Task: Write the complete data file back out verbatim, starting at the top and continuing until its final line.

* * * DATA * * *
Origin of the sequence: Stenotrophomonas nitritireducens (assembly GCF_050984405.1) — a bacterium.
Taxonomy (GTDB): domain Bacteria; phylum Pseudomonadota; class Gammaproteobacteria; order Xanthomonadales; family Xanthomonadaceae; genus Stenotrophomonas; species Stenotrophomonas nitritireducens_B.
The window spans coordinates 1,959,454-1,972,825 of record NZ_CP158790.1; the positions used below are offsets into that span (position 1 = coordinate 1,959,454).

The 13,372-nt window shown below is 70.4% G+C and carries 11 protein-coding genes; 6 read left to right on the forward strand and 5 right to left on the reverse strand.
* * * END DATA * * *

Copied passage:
Origin of the sequence: Stenotrophomonas nitritireducens (assembly GCF_050984405.1) — a bacterium.
Taxonomy (GTDB): domain Bacteria; phylum Pseudomonadota; class Gammaproteobacteria; order Xanthomonadales; family Xanthomonadaceae; genus Stenotrophomonas; species Stenotrophomonas nitritireducens_B.
The window spans coordinates 1,959,454-1,972,825 of record NZ_CP158790.1; the positions used below are offsets into that span (position 1 = coordinate 1,959,454).

The 13,372-nt window shown below is 70.4% G+C and carries 11 protein-coding genes; 6 read left to right on the forward strand and 5 right to left on the reverse strand.